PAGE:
Tom Petranoff started playing baseball at the age of five he quickly became good throwing pitching and hitting he started in Little League and then pony league and then played in high school and through 90 miles an hour. He received a scholarship at ball State University 1976 he did not like the coach or the school so he transferred to Southern California school Palomar College in San Marcos California. This is where his Javelin career started and he would pitch batting practice once a week as cross training for his javelin throwing this is where he was clocked throwing 103 102 101 By San Diego Padres and offered contract. He declined because he has two children and would have to start double a ball in Yuma Arizona. Hot as hell
Tom’s throwing style was developed using baseball footballs rocks snowballs anything that we could throw we threw.
Tom has also turn on the softball in the junior Olympics when he was 15 in through 315 feet set the record For junior Olympics. He also played professional softball in the Chicago leagues during his summers away from college he played in the left or center field and good batter as well. He played 16 inch softball in the league as well which is huge ball no gloves. This experience has helped Thom develop his throwing skills over the years
Tom Petranoff’s sporting success can be attributed to managing to stay injury free and healthy throughout his two-decade javelin career. He learned early in on that he needed to learn how to throw with weak side throwing and two handed throwing drills. Volume training at all intensities was crucial in developing good stroke and velocity. Plus prevent injury. He threw for 20 plus years and no injuries ever!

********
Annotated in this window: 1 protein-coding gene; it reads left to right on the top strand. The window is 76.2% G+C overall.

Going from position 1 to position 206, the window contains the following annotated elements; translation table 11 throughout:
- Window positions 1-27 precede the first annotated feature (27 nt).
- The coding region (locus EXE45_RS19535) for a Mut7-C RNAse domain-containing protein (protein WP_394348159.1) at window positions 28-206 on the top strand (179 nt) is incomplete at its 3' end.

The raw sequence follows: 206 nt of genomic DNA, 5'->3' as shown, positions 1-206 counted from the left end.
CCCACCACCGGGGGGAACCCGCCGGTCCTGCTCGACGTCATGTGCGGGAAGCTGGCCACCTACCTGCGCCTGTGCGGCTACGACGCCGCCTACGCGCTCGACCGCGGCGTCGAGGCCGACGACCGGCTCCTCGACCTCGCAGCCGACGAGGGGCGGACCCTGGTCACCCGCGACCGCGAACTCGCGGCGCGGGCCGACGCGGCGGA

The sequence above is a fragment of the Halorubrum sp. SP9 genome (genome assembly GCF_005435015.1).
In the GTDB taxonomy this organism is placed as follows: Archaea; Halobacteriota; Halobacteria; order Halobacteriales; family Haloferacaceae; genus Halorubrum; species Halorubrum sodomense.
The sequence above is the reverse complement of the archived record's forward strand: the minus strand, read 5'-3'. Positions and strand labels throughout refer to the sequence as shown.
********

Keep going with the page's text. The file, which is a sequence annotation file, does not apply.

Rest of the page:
Throwing events require all-round athleticism and coordination as well as flexibility, agility and then add power and strength. Power, speed, accuracy, control and strength are essential, but without proper technique and mechanics, throwers are prone to suffer injuries to elbows, shoulders. The explosive block and involuntary movement that your looking for to throw far is called stretch reflex. Serape core torque effect that creates a chain reaction of energy. To find it you must do the reps and put in the volume to get the whip and bump of stretch reflex action. Baseball pitching and throwing early in my life help set me up my stroke and arm speed which is very important to throwing javelin. I learned how to get stretch reflex action from torque developed at my lock and block action. Loading the energy behind the CG and letting the coil unwrap itself,. The whip! It takes 10,000 to get good and 100k to get real good and million to get world class.
It is important to listen to your body when you do sports. Learn when to rest and when to push it. To understand the signs and feedback that your body gives you, in terms of rest and training, of pain, of tiredness, of food you eat. Discuss this with your coaches or parents during training, keep an agenda of the training and testing them regularly to see what they are good and what is weak. Fix weakness first and maintain strengths. It is important to communicate with your coach, tell them how you are doing, how your body is feeling. Get enough rest! Your body must be fresh for training as this is the only way to improve your performance. Sometimes you will need to take a day or two off and relax, let your body recover from the strenuous training program. Be aware over training is not good. If you have sore or tired body ads risk in training. You must listen to your body and take the necessary rest when is needed.
You don’t need to throw every day, all the time, as your mind will get tired and bored. We would swim three days a week to recover and keep loose in shoulders.
Most injuries do happen when you are not focused on the task you need to do or when you add speed or strength to your training routine. You must stay focused on fixing weaknesses and building your foundation with many reps at 40-50 60 percent max over and over until perfect it. Then go 70 and 80 perfect your stroke then the throw will come easy and no risk of injury.
Shoulders, elbow, biceps and triceps must be building up in order to throw well. There are tons of good exercises that you can do with the rubber band, the med ball, and using body weight.